posted by kablam at 8:14 PM on December 13, 2005


"Outrage Fatigue" Amen. My two daughters attended a rally so am figuring the 11yr old is on the radical watch list. "4' 10" Caucasian female impersonating a child, last seen entering mall and conspiring with similar anarchists while sharing code through a "DDR" machine..watch closely"

The real breaking news...NBC grows nads!
posted by Mr Bluesky at 8:15 PM on December 13, 2005


Actually, I do think this is a serious development. We didn't have Guantanamo Bay as a holding tank in the 1960s.
posted by gesamtkunstwerk at 8:18 PM on December 13, 2005


Does a bear shit in the woods ?
posted by troutfishing at 8:20 PM on December 13, 2005


hummm wonder if this leak was timed to have anything to do with the Patriot Act being up for renewal?

More power to it if that is the case.
posted by edgeways at 8:22 PM on December 13, 2005


Do Mefiers snark?
posted by edgeways at 8:22 PM on December 13, 2005


Completely unrelated:
Teams of undercover air marshals and uniformed law enforcement officers will fan out to bus and train stations, ferries, and mass transit facilities across the country this week in a new test program to conduct surveillance and "counter potential criminal terrorist activity in all modes of transportation," according to internal federal documents.

. . . .

Federal officials said there is no new intelligence indicating that terrorists are interested in targeting transportation modes. Rather, the Transportation Security Administration is trying to expand the role of air marshals, who have been eager to conduct surveillance activities beyond the aircraft, and provide a beefed-up law enforcement presence at bus, train and public transit stations over the busy holiday period.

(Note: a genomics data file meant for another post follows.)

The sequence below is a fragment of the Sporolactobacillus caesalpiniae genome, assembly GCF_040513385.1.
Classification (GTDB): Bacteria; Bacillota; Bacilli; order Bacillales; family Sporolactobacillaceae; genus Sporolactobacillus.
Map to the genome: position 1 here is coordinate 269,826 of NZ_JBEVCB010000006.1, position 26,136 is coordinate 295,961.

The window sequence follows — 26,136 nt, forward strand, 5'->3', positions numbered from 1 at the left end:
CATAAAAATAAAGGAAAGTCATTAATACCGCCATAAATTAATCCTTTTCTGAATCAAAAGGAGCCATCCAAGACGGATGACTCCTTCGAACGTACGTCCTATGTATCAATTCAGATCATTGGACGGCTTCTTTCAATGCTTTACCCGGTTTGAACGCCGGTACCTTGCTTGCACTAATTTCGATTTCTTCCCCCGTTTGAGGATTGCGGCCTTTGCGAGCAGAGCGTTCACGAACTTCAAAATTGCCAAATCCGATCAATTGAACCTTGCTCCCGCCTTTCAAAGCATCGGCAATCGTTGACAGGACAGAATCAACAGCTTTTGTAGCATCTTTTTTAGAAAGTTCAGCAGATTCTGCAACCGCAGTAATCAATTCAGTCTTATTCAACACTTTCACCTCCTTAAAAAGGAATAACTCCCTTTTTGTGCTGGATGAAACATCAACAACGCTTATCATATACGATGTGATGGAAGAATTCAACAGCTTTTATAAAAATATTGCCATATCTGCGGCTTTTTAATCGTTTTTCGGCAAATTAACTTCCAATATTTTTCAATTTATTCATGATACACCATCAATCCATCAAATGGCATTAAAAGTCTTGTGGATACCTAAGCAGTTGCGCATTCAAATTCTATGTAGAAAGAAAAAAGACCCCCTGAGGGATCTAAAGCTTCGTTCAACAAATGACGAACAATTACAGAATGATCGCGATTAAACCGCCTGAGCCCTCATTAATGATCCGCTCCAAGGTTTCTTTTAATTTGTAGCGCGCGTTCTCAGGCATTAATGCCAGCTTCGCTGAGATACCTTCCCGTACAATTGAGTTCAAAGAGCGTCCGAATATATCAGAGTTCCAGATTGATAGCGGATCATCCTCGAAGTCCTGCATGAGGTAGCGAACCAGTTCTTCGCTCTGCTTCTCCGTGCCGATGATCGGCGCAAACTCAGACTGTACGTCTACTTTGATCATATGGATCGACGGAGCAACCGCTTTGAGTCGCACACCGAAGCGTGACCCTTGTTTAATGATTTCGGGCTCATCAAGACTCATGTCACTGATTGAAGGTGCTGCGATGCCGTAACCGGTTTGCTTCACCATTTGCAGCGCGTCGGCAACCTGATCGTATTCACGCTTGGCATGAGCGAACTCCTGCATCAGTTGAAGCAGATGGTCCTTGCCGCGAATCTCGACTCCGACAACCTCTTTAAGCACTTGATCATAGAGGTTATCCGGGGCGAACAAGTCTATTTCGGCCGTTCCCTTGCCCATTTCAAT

At best, mission creep and bureaucratic empire building.

At worst, getting America used to the constant surveillance of what are literally secret policemen.


In completely unrelated news,
Section 602 of the [newly revised Patriot Act] conference report is a new section. 18 U.S.C. Sec. 1752 authorizes the Secret Service to charge individuals who breach established security perimeters or engage in other disruptive or potentially dangerous conduct at National Special Security Events (NSSEs) if a Secret Service protectee is attending the designated event. Section 602 of the conference report expands 18 U.S.C. Sec. 1752 to criminalize such security breaches at NSSEs that occur when the Secret Service protectee is not in attendance.
Up to a year in jail if you're "disruptive" at a designated event, even if the Secret Service isn't protecting anyone there.
posted by orthogonality at 8:26 PM on December 13, 2005


Speaking of the Patriot Act, Russ Feingold is guest-blogging at Josh Marshall's TPM Cafe about his efforts (and yours? but please, you didn't hear it from me) to derail it.
posted by soyjoy at 8:35 PM on December 13, 2005